Shark attack victim identified as Julie Dimperio Holowach, New York woman

“Today I have a sad duty to confirm that Julie Dimperio Holowach, 63, of New York City, died yesterday as a result of a shark attack while swimming near Bailey Island,” said the Commissioner of the Department of Marine Resources for Maine (DMR) Patrick Keliher in a statement.

Holowach and her family own property in Harpswell and visit each summer for four to five months, authorities said. The small coastal town is known for its great coastline and hundreds of small islands just a boat ride away. Holowachs are well known in the tight family community, according to Marine Patrol Commander Rob Beal.
On Monday, Holowach, dressed in a wet suit, was swimming 20 yards from Bailey Island with her daughter when she was attacked, DMR said at a press conference on Tuesday. Her daughter was not injured and was able to swim to safety, they added.

Kayakers in the area took Holowach back to shore and called for emergency services, DMR said Monday. She was pronounced dead at the scene.

“In that kind of situation, the fact that they were able to kayak in that area and bring the body back to shore was nothing short of miraculous.” Keliher said. “We sincerely thank you.”

His death is the first known deadly shark attack in Maine history, he said. There has only been one other shark attack in the state, according to the International Shark Attack File, a global database of shark attacks. That happened in 2010, according to CNN news partner CBC, when a commercial diver attacking in the Bay of Fundy was attacked by a shortfin shark.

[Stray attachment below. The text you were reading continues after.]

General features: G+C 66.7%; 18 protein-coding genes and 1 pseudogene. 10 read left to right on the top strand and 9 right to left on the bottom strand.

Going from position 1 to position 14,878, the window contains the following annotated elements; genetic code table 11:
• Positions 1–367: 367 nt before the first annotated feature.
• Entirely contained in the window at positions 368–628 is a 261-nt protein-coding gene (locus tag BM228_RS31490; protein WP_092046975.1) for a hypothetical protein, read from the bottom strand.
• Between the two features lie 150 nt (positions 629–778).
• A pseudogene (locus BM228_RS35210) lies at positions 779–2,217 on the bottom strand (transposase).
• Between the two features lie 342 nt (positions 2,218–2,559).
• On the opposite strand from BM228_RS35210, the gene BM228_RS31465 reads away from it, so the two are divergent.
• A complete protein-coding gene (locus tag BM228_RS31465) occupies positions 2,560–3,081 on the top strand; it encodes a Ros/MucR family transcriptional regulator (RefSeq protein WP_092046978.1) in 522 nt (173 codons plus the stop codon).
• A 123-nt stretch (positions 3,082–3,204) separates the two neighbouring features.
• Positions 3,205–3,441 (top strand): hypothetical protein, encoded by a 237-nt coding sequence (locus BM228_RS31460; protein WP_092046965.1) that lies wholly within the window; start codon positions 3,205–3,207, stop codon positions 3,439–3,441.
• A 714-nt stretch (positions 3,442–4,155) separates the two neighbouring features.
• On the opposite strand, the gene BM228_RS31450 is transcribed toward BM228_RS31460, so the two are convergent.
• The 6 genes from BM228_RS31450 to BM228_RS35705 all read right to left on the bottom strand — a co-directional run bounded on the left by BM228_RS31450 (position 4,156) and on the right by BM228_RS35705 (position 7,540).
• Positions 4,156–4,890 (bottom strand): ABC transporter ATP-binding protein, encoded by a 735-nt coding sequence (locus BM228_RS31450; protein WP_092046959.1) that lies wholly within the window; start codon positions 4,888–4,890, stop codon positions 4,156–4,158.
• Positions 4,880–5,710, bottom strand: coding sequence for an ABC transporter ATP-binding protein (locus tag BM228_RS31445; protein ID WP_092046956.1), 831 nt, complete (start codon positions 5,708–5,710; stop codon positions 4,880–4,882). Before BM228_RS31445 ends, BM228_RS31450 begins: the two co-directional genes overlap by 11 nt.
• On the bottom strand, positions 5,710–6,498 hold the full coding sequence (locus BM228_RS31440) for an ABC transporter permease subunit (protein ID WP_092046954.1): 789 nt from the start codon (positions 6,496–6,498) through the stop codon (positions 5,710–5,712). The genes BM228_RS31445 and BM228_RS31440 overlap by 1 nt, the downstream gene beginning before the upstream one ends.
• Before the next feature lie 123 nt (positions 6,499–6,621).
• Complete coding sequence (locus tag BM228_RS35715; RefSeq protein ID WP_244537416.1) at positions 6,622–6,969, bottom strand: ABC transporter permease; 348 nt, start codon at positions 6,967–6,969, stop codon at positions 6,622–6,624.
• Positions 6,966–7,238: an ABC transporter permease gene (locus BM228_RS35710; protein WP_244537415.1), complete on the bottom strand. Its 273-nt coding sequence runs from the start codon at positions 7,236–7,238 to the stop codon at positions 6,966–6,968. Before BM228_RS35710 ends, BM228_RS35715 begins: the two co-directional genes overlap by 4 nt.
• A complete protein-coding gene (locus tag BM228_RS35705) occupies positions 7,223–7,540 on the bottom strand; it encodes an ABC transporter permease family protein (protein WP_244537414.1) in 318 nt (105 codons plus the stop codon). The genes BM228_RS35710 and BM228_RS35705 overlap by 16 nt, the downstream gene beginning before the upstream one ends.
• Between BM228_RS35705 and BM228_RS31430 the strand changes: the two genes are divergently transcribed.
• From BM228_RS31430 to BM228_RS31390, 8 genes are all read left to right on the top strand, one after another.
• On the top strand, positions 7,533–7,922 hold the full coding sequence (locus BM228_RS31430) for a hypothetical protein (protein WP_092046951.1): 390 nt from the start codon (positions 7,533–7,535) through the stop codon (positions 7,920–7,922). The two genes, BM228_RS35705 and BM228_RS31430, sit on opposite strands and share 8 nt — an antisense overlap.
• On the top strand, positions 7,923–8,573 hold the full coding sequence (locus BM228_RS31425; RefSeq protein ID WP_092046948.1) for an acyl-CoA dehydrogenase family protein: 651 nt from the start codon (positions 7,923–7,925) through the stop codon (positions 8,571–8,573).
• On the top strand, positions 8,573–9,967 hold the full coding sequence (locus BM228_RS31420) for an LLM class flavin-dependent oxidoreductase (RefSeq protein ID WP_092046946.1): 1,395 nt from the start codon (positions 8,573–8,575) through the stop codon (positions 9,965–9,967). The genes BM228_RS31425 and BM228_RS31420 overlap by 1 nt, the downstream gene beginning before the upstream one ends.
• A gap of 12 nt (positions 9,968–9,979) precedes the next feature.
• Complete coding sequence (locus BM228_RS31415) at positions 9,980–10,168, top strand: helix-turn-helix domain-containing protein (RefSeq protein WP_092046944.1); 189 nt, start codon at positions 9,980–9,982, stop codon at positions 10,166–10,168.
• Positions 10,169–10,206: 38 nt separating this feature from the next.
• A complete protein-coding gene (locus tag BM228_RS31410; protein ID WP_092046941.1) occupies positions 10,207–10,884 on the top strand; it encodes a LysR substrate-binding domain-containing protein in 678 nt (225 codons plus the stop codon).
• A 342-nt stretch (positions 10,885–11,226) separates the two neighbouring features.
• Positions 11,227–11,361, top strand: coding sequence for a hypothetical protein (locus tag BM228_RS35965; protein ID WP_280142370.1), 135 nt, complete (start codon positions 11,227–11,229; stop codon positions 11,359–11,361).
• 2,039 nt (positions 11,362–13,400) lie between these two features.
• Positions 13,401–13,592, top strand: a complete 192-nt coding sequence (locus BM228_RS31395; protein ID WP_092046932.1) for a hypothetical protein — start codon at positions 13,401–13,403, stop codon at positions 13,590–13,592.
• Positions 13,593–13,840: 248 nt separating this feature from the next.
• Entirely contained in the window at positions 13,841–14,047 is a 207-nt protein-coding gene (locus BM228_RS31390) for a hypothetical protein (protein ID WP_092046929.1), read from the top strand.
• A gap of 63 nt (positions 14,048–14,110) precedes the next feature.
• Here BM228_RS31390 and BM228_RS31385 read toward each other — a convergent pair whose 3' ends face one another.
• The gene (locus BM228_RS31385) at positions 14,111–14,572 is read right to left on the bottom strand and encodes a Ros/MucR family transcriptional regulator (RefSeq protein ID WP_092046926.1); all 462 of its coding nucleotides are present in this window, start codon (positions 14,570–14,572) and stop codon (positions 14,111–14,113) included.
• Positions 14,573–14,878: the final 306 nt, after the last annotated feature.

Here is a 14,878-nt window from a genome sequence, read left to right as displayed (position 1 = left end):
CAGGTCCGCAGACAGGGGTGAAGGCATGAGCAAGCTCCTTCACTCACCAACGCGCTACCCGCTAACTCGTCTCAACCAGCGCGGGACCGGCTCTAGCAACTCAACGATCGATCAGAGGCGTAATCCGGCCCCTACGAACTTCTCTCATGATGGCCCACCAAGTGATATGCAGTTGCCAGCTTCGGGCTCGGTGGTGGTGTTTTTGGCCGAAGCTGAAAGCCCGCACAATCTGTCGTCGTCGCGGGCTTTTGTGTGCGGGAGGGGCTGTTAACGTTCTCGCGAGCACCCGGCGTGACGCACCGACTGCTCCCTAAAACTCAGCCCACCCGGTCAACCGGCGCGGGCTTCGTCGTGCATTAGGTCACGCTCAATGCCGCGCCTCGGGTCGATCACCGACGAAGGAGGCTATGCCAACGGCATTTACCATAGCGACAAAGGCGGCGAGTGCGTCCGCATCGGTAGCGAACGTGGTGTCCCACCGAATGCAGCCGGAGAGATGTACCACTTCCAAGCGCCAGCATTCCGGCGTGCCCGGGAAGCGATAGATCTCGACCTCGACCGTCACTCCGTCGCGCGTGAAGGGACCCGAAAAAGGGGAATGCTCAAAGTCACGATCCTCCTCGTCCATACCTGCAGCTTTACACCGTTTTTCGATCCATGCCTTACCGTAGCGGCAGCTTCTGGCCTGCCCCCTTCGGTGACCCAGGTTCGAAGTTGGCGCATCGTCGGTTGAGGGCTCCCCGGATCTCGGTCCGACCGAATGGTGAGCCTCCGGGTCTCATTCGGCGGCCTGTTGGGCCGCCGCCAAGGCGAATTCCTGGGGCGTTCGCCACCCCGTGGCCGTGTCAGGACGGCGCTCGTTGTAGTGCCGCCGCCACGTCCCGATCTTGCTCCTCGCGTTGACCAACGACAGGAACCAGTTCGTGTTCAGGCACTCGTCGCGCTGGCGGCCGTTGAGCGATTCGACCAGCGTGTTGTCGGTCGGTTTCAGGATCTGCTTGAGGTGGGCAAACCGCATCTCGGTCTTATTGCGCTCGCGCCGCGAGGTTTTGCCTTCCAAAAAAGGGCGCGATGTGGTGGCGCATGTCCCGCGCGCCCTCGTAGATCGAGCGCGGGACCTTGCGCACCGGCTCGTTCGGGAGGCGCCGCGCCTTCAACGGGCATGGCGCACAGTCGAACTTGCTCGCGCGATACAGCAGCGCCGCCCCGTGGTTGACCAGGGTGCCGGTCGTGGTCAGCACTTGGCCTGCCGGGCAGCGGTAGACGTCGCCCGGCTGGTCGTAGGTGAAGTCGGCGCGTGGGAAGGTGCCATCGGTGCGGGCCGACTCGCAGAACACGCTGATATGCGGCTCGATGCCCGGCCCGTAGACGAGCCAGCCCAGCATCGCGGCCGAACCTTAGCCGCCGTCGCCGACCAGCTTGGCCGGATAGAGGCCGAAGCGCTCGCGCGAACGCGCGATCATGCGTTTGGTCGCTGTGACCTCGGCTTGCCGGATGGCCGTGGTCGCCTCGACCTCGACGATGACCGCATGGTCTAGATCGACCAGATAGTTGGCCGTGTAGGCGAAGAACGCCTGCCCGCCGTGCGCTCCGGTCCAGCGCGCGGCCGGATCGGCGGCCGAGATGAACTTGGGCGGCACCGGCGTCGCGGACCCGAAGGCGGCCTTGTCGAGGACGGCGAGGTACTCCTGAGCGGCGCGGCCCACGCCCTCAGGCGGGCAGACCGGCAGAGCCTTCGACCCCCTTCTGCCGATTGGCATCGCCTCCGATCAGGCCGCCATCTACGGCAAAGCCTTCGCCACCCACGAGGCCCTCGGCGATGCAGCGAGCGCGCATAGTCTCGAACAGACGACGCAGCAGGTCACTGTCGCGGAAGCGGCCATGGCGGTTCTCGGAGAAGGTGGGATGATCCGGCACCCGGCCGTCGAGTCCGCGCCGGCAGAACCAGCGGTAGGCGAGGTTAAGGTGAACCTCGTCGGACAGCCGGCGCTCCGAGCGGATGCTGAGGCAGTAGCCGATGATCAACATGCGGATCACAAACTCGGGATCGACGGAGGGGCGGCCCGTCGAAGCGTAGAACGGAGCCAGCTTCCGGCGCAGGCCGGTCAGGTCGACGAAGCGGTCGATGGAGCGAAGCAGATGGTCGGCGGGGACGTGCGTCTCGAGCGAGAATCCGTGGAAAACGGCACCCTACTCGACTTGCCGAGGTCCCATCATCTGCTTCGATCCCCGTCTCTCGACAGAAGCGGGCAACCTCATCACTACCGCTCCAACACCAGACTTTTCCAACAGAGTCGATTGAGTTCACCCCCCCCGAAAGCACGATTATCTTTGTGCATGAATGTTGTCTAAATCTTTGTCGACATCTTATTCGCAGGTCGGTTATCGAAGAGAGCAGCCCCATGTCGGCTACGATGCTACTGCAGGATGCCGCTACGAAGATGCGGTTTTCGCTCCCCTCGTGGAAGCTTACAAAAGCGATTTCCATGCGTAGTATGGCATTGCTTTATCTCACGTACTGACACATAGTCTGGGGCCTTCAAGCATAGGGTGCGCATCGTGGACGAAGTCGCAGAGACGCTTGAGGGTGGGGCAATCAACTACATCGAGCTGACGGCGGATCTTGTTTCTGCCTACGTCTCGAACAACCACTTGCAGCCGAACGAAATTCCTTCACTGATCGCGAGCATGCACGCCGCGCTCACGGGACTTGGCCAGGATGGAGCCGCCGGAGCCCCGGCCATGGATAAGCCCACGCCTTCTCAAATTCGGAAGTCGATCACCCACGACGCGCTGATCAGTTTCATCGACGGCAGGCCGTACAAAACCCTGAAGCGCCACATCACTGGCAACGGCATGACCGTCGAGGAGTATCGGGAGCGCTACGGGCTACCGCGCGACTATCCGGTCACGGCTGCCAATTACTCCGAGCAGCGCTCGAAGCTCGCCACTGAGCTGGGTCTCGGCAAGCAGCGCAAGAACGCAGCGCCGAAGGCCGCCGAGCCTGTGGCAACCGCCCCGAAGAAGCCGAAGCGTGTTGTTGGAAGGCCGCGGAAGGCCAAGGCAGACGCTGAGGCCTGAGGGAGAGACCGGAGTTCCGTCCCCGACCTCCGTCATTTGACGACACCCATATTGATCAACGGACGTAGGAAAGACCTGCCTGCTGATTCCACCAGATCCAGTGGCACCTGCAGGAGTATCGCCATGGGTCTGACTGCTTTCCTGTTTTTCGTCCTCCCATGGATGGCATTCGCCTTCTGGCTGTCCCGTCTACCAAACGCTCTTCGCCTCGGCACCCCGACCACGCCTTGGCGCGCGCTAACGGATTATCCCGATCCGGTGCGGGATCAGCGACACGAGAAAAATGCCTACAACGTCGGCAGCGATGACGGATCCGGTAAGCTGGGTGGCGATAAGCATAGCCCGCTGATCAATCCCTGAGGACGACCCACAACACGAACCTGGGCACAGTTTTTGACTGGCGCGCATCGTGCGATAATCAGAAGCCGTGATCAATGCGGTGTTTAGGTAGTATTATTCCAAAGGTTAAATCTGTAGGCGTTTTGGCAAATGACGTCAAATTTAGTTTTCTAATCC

The diver was not injured and captured the incident on video. Authorities believe the shark thought the diver’s camera was food, according to CBC.

Identifying the shark

The shark that killed Holowach was a great white shark, Keliher said. A fragment of a tooth was able to help scientists positively identify the species. These sharks are common in Maine waters at this time of year, but sightings are relatively rare, according to The Atlantic White Shark Conservancy.

“… White sharks have long been known to be seasonal inhabitants of the Gulf of Maine, and have been observed hunting seals and porpoises in Maine’s coastal waters,” The Atlantic White Shark Conservancy said in a statement posted on Facebook. . “Sighting data, catch records, and tagging data indicate that white sharks occur in the region from early summer to fall.”

The Maine Marine Patrol inspected the area by boat and air on Tuesday, but did not see sharks in the area, Beal said at the conference.

“It is tragic, but it is also an isolated incident that we are trying to overcome and that the state has never seen,” Beal said.

Officials emphasized not swimming or paddling around fish or seals, as they are prey to sharks. The increase in patrols will continue in the area and if anyone sees a shark, they are encouraged to call the local marine patrol officer, Beal said.

DNR will continue to investigate this attack, Keliher said. She is working in conjunction with the Massachusetts Department of Marine Fisheries Chief Scientist Gregory Skomal. Keliher added that Skomal will review data on about 200 sharks that have been tagged in Massachusetts to see if any moved north.

CNN’s Travis Nichols contributed to this report.